A shorter time-to-market is more important than ever. A new product that hits the store shelves too late, quickly becomes unsaleable. Nokia and BlackBerry are all too familiar with this situation. How do you prevent your innovative product from gathering dust in the shop? These points will allow for a time-to-market that really makes the difference.
Each year clothes manufacturers and retailers are left with 21.5 million items of unsold garments, for instance due to manufacturers misjudging the trends. MVO Nederland reached this conclusion in 2016 after research. A large part of this ‘mountain of clothes’ is sold per kilo to commercial purchasers, it is destroyed or given to charities.
One way of preventing this waste and loss of turnover is by bringing supply and demand closer together. Chains like Zara and H&M go about this by creating smaller collections. Rather than offering a winter and summer collection, they provide something new each quarter or every month. By rapidly designing, producing and distributing clothes, they can always respond to the latest trends. The designers check which items sell well in the store at that time, and create the new ‘micro-collection’ variations for this.
A rapid ‘time-to-market’ is not only important in the fashion industry. Car manufacturers also want their models with the latest gadget in the showroom before the competitor introduces a similar innovation. The same applies to producers of smartphones, pushchairs and kitchen aids.
To get a product on the market as quickly as possible, it is important that all teams within an organisation work closely together. In the ideal situation, all steps in a product’s lifecycle – from market survey to planning, manufacturing and marketing – are taken almost instantaneously. The marketing campaign should, for example, already be defined before the design is finalised. In this way you can ensure your product will be a success before it is even realised.
Ingredients for acceleration
But how do you make sure that teams optimally collaborate? Here are some significant focal points that should be considered:
- Digital continuity
In the present age, it is unthinkable that the design department would work with an outdated version of the design, or that the engineering department would forward a design to the manufacturing department that is impossible to build. Valuable time would be lost, and errors would be lurking.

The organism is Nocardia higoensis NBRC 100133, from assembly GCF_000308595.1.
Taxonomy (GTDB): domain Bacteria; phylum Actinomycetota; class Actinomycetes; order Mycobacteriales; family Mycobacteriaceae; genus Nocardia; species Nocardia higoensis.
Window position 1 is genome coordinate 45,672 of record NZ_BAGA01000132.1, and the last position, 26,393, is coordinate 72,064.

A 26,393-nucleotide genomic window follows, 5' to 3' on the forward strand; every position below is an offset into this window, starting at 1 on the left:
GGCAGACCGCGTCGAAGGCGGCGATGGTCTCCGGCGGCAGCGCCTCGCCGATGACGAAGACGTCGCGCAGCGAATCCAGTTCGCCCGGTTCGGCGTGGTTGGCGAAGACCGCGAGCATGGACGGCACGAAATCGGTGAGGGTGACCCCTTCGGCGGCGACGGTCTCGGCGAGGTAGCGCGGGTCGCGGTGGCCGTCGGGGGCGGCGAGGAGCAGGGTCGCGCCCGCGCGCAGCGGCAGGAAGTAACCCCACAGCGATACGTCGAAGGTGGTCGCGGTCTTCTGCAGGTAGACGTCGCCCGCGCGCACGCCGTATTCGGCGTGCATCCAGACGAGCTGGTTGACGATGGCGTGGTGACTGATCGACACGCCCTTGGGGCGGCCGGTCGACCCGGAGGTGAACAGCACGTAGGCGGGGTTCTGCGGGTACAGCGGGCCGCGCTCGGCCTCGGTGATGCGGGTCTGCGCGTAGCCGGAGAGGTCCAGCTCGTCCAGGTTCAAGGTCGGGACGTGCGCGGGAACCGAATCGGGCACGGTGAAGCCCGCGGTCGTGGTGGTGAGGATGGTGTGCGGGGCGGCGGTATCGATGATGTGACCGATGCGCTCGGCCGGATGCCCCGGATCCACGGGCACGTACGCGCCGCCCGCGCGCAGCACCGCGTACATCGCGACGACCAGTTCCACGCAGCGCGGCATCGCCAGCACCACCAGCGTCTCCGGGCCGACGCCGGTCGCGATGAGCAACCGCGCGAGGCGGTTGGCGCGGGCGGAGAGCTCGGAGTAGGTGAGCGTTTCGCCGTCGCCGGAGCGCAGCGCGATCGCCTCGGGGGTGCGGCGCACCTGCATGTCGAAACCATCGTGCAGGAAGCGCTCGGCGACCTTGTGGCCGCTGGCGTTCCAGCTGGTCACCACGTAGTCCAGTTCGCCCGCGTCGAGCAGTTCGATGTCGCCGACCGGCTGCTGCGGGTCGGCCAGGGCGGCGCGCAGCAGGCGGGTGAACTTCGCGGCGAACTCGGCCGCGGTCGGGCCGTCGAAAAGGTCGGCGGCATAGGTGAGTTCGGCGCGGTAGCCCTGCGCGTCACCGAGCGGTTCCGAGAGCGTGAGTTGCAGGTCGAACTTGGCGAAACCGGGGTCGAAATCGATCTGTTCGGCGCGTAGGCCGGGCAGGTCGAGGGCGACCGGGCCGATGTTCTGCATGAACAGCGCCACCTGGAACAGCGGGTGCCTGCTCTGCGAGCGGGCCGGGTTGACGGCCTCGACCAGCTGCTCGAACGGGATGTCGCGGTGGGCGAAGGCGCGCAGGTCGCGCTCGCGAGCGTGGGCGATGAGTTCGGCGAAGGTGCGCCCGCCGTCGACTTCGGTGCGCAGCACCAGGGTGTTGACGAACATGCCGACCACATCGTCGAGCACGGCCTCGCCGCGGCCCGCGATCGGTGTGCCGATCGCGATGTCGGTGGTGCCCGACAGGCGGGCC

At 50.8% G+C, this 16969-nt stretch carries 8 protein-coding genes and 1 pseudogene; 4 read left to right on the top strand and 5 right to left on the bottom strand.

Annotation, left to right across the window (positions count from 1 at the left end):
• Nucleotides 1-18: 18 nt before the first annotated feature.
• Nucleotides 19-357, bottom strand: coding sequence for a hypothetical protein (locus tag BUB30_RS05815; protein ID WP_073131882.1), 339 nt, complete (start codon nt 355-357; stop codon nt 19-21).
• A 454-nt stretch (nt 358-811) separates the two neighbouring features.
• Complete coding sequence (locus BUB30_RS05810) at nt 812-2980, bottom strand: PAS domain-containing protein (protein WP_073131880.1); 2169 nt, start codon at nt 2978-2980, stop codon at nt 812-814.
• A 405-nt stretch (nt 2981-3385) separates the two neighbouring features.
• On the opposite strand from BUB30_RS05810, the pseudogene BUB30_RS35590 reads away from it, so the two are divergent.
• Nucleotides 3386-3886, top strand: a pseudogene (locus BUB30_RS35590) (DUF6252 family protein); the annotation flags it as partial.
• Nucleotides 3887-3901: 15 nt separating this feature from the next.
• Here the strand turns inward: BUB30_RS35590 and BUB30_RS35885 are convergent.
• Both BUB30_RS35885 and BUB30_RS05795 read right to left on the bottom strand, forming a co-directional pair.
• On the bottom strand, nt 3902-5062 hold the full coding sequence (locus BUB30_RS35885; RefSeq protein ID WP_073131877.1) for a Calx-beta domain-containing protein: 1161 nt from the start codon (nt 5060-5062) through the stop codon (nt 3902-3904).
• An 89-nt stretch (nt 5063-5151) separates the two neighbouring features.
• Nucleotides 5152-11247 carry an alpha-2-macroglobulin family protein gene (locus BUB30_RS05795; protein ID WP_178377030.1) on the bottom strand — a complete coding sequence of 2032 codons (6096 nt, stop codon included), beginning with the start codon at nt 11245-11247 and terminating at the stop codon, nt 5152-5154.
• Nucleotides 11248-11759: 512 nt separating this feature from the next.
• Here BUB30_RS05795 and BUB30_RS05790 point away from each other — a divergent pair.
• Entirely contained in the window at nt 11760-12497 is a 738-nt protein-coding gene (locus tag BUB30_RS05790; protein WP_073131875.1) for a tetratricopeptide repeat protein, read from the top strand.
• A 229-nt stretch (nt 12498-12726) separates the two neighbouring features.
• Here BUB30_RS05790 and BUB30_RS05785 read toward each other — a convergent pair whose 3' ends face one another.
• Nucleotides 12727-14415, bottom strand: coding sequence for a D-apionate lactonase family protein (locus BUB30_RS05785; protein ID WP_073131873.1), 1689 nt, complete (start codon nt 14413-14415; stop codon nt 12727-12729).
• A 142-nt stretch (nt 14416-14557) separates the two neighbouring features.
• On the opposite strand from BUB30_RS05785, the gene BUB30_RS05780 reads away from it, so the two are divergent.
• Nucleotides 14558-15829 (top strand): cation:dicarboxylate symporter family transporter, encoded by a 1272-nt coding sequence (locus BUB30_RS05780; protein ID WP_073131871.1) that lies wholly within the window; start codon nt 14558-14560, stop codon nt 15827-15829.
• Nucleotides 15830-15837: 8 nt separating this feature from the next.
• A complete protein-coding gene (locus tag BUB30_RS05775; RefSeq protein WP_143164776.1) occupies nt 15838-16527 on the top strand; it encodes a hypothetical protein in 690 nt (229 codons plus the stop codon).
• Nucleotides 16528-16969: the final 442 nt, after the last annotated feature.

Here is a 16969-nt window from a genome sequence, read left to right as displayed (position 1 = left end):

For an effective collaboration, it is important that everyone at all times works with the same data set, which is available from one single database. There should be one ‘Google Doc’ that everybody works in, rather than having different versions of a file in different places. Changes will then be visible for everyone, and there will be no confusion about which version is leading. Manufacturing or maintenance can also easily find out what calculations are based on. Dassault Systèmes calls this ‘digital continuity’.
This digital continuity requires a 3DEXPERIENCE platform. Everyone involved in the life cycle of an asset or product has access to this platform. The different departments work with data sets from one and the same database.
Whether it concerns Product or Asset Lifecycle Management: if you put all of the loose elements in Excel files, you will lose the overview. This makes it difficult to predict the impact of a design choice on maintenance or production.
It is better to put all available information into a model. You can then visualise, calculate, simulate, and analyse the data, so that the consequences of a specific design choice quickly become comprehensible for everyone.
Select a platform that is data-driven, rather than file-driven. Files are static and do not automatically change if the data is changed. A boarding pass for a flight that has been sent per e-mail won’t change if there is a gate change. The information on the boarding pass has in fact already become outdated.
A file is an electronic version of a piece of paper. In contrast, data is dynamic, and can be used for calculations, simulations, model manipulation, visualisations, and so on. You can do what is necessary to reach the dot on the horizon. In a data-driven approach, any gate change will immediately become visible on your electronic boarding pass.
Using a model-based, data-driven approach – as well as using one single database – can reduce the time-to-market significantly, as demonstrated by practice. This does however require a transformation.
Each company will have to make this transformation at its own pace. But then change is necessary to stay competitive. Change requires vision, strong leadership and collaborating with the right partner. Dassault Systèmes not only provides the tools for the digital transformation, but also the know-how and expertise.